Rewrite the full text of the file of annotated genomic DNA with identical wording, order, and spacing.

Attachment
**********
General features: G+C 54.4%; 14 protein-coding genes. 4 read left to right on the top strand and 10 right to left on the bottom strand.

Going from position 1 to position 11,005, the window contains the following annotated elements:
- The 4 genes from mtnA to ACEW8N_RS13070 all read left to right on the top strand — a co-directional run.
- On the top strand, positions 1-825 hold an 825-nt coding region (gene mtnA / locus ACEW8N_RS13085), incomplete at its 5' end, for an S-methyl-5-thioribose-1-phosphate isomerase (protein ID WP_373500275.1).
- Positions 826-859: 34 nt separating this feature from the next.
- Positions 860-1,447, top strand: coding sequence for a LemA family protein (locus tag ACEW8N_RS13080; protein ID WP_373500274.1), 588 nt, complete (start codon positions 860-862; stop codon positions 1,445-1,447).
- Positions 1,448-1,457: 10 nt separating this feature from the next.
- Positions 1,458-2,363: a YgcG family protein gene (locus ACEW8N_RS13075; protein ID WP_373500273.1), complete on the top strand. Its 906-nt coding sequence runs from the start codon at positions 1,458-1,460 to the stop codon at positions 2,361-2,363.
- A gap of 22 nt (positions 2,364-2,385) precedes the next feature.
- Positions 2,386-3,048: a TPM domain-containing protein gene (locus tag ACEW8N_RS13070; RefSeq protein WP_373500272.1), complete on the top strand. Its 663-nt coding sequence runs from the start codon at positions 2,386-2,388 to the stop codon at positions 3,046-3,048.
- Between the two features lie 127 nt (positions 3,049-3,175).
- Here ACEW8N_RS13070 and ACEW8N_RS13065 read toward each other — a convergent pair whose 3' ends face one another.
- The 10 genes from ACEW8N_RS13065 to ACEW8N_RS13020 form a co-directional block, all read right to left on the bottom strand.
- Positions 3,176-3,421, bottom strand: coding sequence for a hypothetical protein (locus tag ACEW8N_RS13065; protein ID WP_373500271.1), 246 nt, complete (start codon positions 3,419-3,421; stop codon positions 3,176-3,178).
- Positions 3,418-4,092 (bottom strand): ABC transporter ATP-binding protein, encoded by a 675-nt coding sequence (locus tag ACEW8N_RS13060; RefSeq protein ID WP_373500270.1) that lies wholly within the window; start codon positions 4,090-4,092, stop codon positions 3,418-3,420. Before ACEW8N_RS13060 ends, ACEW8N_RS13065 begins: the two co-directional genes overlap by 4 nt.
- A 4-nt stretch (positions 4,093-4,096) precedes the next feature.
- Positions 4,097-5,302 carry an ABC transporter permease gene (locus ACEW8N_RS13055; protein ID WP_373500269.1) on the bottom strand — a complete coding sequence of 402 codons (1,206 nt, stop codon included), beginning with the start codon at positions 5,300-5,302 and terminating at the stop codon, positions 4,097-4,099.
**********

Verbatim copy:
General features: G+C 54.4%; 14 protein-coding genes. 4 read left to right on the top strand and 10 right to left on the bottom strand.

Going from position 1 to position 11,005, the window contains the following annotated elements:
- The 4 genes from mtnA to ACEW8N_RS13070 all read left to right on the top strand — a co-directional run.
- On the top strand, positions 1-825 hold an 825-nt coding region (gene mtnA / locus ACEW8N_RS13085), incomplete at its 5' end, for an S-methyl-5-thioribose-1-phosphate isomerase (protein ID WP_373500275.1).
- Positions 826-859: 34 nt separating this feature from the next.
- Positions 860-1,447, top strand: coding sequence for a LemA family protein (locus tag ACEW8N_RS13080; protein ID WP_373500274.1), 588 nt, complete (start codon positions 860-862; stop codon positions 1,445-1,447).
- Positions 1,448-1,457: 10 nt separating this feature from the next.
- Positions 1,458-2,363: a YgcG family protein gene (locus ACEW8N_RS13075; protein ID WP_373500273.1), complete on the top strand. Its 906-nt coding sequence runs from the start codon at positions 1,458-1,460 to the stop codon at positions 2,361-2,363.
- A gap of 22 nt (positions 2,364-2,385) precedes the next feature.
- Positions 2,386-3,048: a TPM domain-containing protein gene (locus tag ACEW8N_RS13070; RefSeq protein WP_373500272.1), complete on the top strand. Its 663-nt coding sequence runs from the start codon at positions 2,386-2,388 to the stop codon at positions 3,046-3,048.
- Between the two features lie 127 nt (positions 3,049-3,175).
- Here ACEW8N_RS13070 and ACEW8N_RS13065 read toward each other — a convergent pair whose 3' ends face one another.
- The 10 genes from ACEW8N_RS13065 to ACEW8N_RS13020 form a co-directional block, all read right to left on the bottom strand.
- Positions 3,176-3,421, bottom strand: coding sequence for a hypothetical protein (locus tag ACEW8N_RS13065; protein ID WP_373500271.1), 246 nt, complete (start codon positions 3,419-3,421; stop codon positions 3,176-3,178).
- Positions 3,418-4,092 (bottom strand): ABC transporter ATP-binding protein, encoded by a 675-nt coding sequence (locus tag ACEW8N_RS13060; RefSeq protein ID WP_373500270.1) that lies wholly within the window; start codon positions 4,090-4,092, stop codon positions 3,418-3,420. Before ACEW8N_RS13060 ends, ACEW8N_RS13065 begins: the two co-directional genes overlap by 4 nt.
- A 4-nt stretch (positions 4,093-4,096) precedes the next feature.
- Positions 4,097-5,302 carry an ABC transporter permease gene (locus ACEW8N_RS13055; protein ID WP_373500269.1) on the bottom strand — a complete coding sequence of 402 codons (1,206 nt, stop codon included), beginning with the start codon at positions 5,300-5,302 and terminating at the stop codon, positions 4,097-4,099.